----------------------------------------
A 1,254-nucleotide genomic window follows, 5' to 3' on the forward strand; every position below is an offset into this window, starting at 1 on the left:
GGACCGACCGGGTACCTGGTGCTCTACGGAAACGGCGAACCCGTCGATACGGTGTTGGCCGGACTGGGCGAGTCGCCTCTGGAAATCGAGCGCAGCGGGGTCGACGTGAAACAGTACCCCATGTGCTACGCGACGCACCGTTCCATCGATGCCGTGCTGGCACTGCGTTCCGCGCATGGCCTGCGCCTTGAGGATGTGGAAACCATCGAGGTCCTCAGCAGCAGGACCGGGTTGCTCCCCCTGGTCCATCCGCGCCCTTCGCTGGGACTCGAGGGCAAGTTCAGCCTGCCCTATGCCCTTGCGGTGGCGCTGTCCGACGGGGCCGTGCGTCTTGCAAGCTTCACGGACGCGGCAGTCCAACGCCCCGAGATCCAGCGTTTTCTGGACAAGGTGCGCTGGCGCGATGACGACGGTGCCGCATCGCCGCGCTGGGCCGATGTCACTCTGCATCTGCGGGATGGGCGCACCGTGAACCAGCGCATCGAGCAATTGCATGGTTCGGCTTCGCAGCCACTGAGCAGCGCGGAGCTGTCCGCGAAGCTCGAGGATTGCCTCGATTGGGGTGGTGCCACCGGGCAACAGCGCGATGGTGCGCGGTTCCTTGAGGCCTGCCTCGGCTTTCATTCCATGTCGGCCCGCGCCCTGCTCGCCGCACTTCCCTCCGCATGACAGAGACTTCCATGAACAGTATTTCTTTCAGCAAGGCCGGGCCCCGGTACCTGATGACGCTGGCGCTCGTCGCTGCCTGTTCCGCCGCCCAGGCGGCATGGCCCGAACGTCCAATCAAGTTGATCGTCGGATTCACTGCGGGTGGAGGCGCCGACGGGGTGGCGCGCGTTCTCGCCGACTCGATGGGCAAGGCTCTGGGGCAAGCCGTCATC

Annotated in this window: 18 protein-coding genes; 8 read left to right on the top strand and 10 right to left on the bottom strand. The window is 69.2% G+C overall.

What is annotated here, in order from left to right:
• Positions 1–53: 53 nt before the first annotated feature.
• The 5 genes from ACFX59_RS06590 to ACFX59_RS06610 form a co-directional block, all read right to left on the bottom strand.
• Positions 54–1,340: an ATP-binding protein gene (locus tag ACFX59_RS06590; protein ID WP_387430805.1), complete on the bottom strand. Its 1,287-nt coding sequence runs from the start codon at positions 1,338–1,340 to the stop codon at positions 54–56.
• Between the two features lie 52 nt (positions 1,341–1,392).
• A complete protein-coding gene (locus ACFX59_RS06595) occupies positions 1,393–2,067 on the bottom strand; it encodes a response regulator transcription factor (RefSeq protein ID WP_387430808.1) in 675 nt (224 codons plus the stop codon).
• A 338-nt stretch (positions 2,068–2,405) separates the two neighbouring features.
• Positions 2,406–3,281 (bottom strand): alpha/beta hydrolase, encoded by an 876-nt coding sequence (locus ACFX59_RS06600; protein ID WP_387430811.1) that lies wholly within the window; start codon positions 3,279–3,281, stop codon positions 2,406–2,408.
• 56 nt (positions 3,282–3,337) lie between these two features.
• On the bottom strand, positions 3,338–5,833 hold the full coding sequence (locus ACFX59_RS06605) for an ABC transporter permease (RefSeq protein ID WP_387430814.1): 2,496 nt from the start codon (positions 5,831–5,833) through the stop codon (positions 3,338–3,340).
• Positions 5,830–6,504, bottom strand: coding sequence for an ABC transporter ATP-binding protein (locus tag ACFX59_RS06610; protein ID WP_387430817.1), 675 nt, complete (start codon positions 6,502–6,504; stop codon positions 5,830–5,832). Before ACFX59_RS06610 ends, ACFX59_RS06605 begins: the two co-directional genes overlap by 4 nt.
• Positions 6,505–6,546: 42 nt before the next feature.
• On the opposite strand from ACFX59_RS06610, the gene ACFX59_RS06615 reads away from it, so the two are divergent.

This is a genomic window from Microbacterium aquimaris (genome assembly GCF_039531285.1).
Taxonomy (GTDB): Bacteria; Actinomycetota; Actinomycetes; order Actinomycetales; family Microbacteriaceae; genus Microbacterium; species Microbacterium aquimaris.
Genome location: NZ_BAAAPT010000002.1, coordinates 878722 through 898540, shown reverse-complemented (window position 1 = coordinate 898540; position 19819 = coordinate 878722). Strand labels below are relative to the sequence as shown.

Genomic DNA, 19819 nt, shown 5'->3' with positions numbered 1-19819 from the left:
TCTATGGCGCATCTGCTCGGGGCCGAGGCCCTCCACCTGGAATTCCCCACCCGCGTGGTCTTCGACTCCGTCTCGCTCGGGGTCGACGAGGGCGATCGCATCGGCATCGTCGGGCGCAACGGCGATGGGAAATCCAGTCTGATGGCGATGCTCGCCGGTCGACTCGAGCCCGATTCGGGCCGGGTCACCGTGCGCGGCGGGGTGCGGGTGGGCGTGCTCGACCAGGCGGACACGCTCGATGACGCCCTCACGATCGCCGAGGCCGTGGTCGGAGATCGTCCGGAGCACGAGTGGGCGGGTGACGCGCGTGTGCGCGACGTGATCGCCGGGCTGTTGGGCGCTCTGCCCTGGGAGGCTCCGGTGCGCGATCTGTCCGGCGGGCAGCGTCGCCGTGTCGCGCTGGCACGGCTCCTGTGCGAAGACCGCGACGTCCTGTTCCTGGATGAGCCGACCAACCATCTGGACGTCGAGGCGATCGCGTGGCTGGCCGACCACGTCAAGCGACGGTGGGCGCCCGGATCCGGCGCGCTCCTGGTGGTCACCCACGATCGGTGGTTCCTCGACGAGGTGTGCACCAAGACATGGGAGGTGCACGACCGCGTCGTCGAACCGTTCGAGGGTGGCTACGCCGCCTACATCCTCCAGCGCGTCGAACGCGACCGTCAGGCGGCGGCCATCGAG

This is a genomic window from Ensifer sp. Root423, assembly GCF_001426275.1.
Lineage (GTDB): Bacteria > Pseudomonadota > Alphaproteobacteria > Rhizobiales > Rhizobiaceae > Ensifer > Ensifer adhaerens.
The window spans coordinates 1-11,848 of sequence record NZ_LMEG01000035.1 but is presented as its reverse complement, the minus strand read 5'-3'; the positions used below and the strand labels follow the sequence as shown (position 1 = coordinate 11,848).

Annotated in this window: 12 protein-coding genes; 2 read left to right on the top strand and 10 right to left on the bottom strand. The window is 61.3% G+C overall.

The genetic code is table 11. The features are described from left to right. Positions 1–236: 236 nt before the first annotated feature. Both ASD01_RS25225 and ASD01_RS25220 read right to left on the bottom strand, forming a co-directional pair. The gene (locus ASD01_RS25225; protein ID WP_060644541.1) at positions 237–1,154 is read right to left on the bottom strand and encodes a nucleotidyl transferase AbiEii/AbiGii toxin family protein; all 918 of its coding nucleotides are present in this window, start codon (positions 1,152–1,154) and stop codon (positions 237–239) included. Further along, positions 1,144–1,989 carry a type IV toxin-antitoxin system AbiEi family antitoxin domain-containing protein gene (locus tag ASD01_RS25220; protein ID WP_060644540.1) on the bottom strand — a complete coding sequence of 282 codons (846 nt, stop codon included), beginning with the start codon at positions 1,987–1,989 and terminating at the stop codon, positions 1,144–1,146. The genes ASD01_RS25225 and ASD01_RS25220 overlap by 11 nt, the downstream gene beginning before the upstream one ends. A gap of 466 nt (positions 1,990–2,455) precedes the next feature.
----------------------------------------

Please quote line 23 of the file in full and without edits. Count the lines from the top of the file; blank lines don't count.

Lineage (GTDB): Bacteria > Pseudomonadota > Alphaproteobacteria > Rhizobiales > Rhizobiaceae > Ensifer > Ensifer adhaerens.